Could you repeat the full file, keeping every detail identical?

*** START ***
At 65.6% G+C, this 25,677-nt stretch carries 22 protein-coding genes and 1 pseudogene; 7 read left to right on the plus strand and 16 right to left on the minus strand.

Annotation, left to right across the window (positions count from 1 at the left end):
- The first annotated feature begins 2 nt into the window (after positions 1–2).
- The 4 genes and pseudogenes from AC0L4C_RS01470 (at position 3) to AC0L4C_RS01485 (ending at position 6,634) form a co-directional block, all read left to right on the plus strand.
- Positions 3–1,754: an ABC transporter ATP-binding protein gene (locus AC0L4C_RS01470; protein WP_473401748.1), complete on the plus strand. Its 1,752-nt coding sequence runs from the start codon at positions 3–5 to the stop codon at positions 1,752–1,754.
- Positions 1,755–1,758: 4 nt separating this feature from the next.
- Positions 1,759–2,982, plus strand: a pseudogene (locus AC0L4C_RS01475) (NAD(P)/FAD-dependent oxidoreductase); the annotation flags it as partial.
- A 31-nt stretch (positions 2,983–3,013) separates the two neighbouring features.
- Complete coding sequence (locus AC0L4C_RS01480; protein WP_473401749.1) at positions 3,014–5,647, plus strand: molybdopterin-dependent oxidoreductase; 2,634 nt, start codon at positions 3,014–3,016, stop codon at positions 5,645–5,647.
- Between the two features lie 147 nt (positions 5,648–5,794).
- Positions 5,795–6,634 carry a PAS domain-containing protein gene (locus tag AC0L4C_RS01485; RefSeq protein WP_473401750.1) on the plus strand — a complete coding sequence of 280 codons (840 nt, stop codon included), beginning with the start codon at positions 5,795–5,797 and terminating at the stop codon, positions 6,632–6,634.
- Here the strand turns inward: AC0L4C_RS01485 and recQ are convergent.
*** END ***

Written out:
At 65.6% G+C, this 25,677-nt stretch carries 22 protein-coding genes and 1 pseudogene; 7 read left to right on the plus strand and 16 right to left on the minus strand.

Annotation, left to right across the window (positions count from 1 at the left end):
- The first annotated feature begins 2 nt into the window (after positions 1–2).
- The 4 genes and pseudogenes from AC0L4C_RS01470 (at position 3) to AC0L4C_RS01485 (ending at position 6,634) form a co-directional block, all read left to right on the plus strand.
- Positions 3–1,754: an ABC transporter ATP-binding protein gene (locus AC0L4C_RS01470; protein WP_473401748.1), complete on the plus strand. Its 1,752-nt coding sequence runs from the start codon at positions 3–5 to the stop codon at positions 1,752–1,754.
- Positions 1,755–1,758: 4 nt separating this feature from the next.
- Positions 1,759–2,982, plus strand: a pseudogene (locus AC0L4C_RS01475) (NAD(P)/FAD-dependent oxidoreductase); the annotation flags it as partial.
- A 31-nt stretch (positions 2,983–3,013) separates the two neighbouring features.
- Complete coding sequence (locus AC0L4C_RS01480; protein WP_473401749.1) at positions 3,014–5,647, plus strand: molybdopterin-dependent oxidoreductase; 2,634 nt, start codon at positions 3,014–3,016, stop codon at positions 5,645–5,647.
- Between the two features lie 147 nt (positions 5,648–5,794).
- Positions 5,795–6,634 carry a PAS domain-containing protein gene (locus tag AC0L4C_RS01485; RefSeq protein WP_473401750.1) on the plus strand — a complete coding sequence of 280 codons (840 nt, stop codon included), beginning with the start codon at positions 5,795–5,797 and terminating at the stop codon, positions 6,632–6,634.
- Here the strand turns inward: AC0L4C_RS01485 and recQ are convergent.